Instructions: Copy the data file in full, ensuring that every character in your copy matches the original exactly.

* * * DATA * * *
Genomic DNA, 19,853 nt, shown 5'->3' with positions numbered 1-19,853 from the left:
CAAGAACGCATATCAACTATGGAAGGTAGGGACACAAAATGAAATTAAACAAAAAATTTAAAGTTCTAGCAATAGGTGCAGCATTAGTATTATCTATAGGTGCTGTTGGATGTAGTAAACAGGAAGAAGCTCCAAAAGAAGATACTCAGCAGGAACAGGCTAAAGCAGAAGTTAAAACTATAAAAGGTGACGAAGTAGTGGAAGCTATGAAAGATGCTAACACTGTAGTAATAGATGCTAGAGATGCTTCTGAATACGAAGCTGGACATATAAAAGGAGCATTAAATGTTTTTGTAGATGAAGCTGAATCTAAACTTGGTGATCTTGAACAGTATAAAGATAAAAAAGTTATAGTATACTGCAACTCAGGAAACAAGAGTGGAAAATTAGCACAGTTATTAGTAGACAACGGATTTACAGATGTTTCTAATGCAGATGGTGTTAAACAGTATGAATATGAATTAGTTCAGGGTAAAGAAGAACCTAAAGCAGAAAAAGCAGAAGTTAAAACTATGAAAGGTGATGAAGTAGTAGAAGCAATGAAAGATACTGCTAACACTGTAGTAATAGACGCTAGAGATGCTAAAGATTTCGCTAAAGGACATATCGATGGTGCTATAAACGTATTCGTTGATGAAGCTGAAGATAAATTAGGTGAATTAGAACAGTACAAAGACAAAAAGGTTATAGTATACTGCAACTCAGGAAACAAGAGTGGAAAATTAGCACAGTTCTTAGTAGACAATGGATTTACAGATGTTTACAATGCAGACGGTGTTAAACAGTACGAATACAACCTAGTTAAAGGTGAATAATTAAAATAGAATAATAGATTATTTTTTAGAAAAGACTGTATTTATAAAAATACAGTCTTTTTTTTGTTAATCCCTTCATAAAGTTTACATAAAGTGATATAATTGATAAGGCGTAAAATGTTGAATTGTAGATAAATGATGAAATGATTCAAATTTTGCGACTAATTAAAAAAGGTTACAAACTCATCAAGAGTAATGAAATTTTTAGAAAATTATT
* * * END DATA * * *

Genomic DNA, 19,853 nt, shown 5'->3' with positions numbered 1-19,853 from the left:
CAAGAACGCATATCAACTATGGAAGGTAGGGACACAAAATGAAATTAAACAAAAAATTTAAAGTTCTAGCAATAGGTGCAGCATTAGTATTATCTATAGGTGCTGTTGGATGTAGTAAACAGGAAGAAGCTCCAAAAGAAGATACTCAGCAGGAACAGGCTAAAGCAGAAGTTAAAACTATAAAAGGTGACGAAGTAGTGGAAGCTATGAAAGATGCTAACACTGTAGTAATAGATGCTAGAGATGCTTCTGAATACGAAGCTGGACATATAAAAGGAGCATTAAATGTTTTTGTAGATGAAGCTGAATCTAAACTTGGTGATCTTGAACAGTATAAAGATAAAAAAGTTATAGTATACTGCAACTCAGGAAACAAGAGTGGAAAATTAGCACAGTTATTAGTAGACAACGGATTTACAGATGTTTCTAATGCAGATGGTGTTAAACAGTATGAATATGAATTAGTTCAGGGTAAAGAAGAACCTAAAGCAGAAAAAGCAGAAGTTAAAACTATGAAAGGTGATGAAGTAGTAGAAGCAATGAAAGATACTGCTAACACTGTAGTAATAGACGCTAGAGATGCTAAAGATTTCGCTAAAGGACATATCGATGGTGCTATAAACGTATTCGTTGATGAAGCTGAAGATAAATTAGGTGAATTAGAACAGTACAAAGACAAAAAGGTTATAGTATACTGCAACTCAGGAAACAAGAGTGGAAAATTAGCACAGTTCTTAGTAGACAATGGATTTACAGATGTTTACAATGCAGACGGTGTTAAACAGTACGAATACAACCTAGTTAAAGGTGAATAATTAAAATAGAATAATAGATTATTTTTTAGAAAAGACTGTATTTATAAAAATACAGTCTTTTTTTTGTTAATCCCTTCATAAAGTTTACATAAAGTGATATAATTGATAAGGCGTAAAATGTTGAATTGTAGATAAATGATGAAATGATTCAAATTTTGCGACTAATTAAAAAAGGTTACAAACTCATCAAGAGTAATGAAATTTTTAGAAAATTATT